According to the Managed Migration Datasets published by the Home Office, Since the introduction of the Pilot, the number of applications has increased year on year. The total number of applications made for this visa in the year of 2019 was 2,494. In 2020, despite the economic downturn and restrictions resulted from the coronavirus (COVID-19) pandemic, the number of applications made in Q2 2020 alone was more than the whole year of 2019, at 3,229. Following the extension of the pilot and the increasing of the cap to 30,000 at the end of December 2020, this combination has resulted in a huge increase in the number of applications of this visa. In Q1 2021, the number of applications were 4,035 and in Q2 2021 alone the figure skyrocketed to 12,375.

When looking at the countries of origin of the applications, Ukraine, in particular, has been the most responsive country to this scheme, with 20,504 applications having been made since the pilot has opened to Ukrainian nationals. In Q2 2021, 8760 applications were made. Following Ukraine, the countries with more than 1,000 applications are Russia, Georgia and Moldova, with 1,427, 1,239 and 1,064 applications having been made respectively since the launch of the scheme for these countries. In total, as of Q2 2021, nationals of 45 countries have submitted applications to the Pilot.

Most applications under this visa category were approved.  From the launch of the pilot scheme in Q1 2019, 26,182 visa applications have been made and 25,975 visas have been issued under this scheme by the end of Q2 2021.

The above data have shown the response to this pilot has been positive, and that the scheme has provided temporary relief of seasonal labour shortages in the UK edible horticultural sector. As the current extension of the pilot is still ongoing, we await the figures for Q3 and Q4 2021 to understand the full extent of the uptake and response of the current extended pilot, particularly from EEA citizens.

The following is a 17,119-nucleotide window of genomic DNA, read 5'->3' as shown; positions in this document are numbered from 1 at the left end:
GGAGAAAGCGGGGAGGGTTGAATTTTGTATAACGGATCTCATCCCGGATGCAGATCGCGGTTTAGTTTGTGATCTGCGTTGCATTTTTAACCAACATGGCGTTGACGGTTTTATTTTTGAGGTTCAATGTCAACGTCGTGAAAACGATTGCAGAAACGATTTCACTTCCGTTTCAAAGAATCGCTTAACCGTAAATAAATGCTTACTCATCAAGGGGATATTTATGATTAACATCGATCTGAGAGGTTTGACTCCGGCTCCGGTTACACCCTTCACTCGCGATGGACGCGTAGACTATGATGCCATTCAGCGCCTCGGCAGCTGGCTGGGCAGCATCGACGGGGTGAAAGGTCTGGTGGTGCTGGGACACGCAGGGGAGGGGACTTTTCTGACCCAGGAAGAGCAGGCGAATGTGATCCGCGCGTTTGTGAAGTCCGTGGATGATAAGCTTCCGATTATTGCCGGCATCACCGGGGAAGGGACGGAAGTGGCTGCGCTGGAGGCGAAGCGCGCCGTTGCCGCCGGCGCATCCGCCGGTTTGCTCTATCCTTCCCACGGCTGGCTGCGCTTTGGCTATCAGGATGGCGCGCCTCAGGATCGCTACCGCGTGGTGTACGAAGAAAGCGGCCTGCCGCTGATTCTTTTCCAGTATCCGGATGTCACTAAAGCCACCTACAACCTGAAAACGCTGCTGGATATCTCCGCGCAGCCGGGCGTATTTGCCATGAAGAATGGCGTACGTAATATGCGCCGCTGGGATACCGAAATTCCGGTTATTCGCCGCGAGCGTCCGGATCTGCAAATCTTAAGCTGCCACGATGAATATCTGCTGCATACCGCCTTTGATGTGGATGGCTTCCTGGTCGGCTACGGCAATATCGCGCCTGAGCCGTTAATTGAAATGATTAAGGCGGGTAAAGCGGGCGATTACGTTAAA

One of the objectives of the Extended Pilot is to determine whether the Pilot might provide a longer-term model for responding to seasonal labour shortages in this sector. From the dataset published by the Home Office in relation to this Pilot, it is evident that migrants are responding to this visa route as the number of applications have increased almost eightfold, when comparing first halves of 2019 and 2021.The Pilot has temporarily alleviated shortages in the horticulture sector, and has helped to gather information for the Home Office, Defra, and employers in the horticulture sector, to get a possible approach for seasonal labour in the future. The Scheme has also been used to bring poultry workers and HGV fuel tanker drivers to address the current shortages.

If you have any enquiries, please contact us.

Update on the UK visa applicants and temporary UK residents under Covid 19

According to the latest regulation published on the government website on 28th Sept 2021, If you’re in the UK.

You are expected to take all reasonable steps to leave the UK where it is possible to do so or apply to regularise your stay in the UK. You are allowed to access Visa and Immigration services as these are considered an essential public service. You must follow current COVID-19 rules for where you live, in England, Scotland, Wales and Northern Ireland.

If you intend to leave the UK to return to a country or territory currently listed red but have not been able to do so and you have a visa, leave or ‘exceptional assurance’ that expires before 30 November 2021 you may request additional time to stay, known as ‘exceptional assurance’.

There may also be exceptional cases where you may be unable to return to a country or territory listed as green where that nation has closed their borders or where quarantine facilities are temporarily over-subscribed in which cases you may also request ‘exceptional assurance’.

Please submit your request for an ‘exceptional assurance’ by emailing with the following details:

  • full name
  • date of birth
  • nationality
  • Home Office, GWF or any other reference number
  • type of visa
  • expiry date of visa
  • reason for request
  • evidence of flight or evidence showing reason you can’t leave

The subject header of your email should read “Request for an assurance”.

In your email you should attach evidence to show why you cannot leave the UK. For example, if you can’t leave the UK because you cannot find a flight before your leave/visa expires, you will need to submit a copy of a confirmed flight ticket or evidence of flight unavailability.

During the time in which your request for ‘exceptional assurance’ is pending you will continue on the conditions as per your current or most recently expired visa.

If you are granted ‘exceptional assurance’ it will act as a short-term protection against any adverse action or consequences after your leave has expired. If conditions allowed you to work, study or rent accommodation you may continue to do so during the period of your ‘exceptional assurance’. ‘Exceptional assurance’ does not grant you leave. It is a means to protect those who are unable to leave the UK due to COVID-19 restrictions and not to facilitate travel, other than to return home.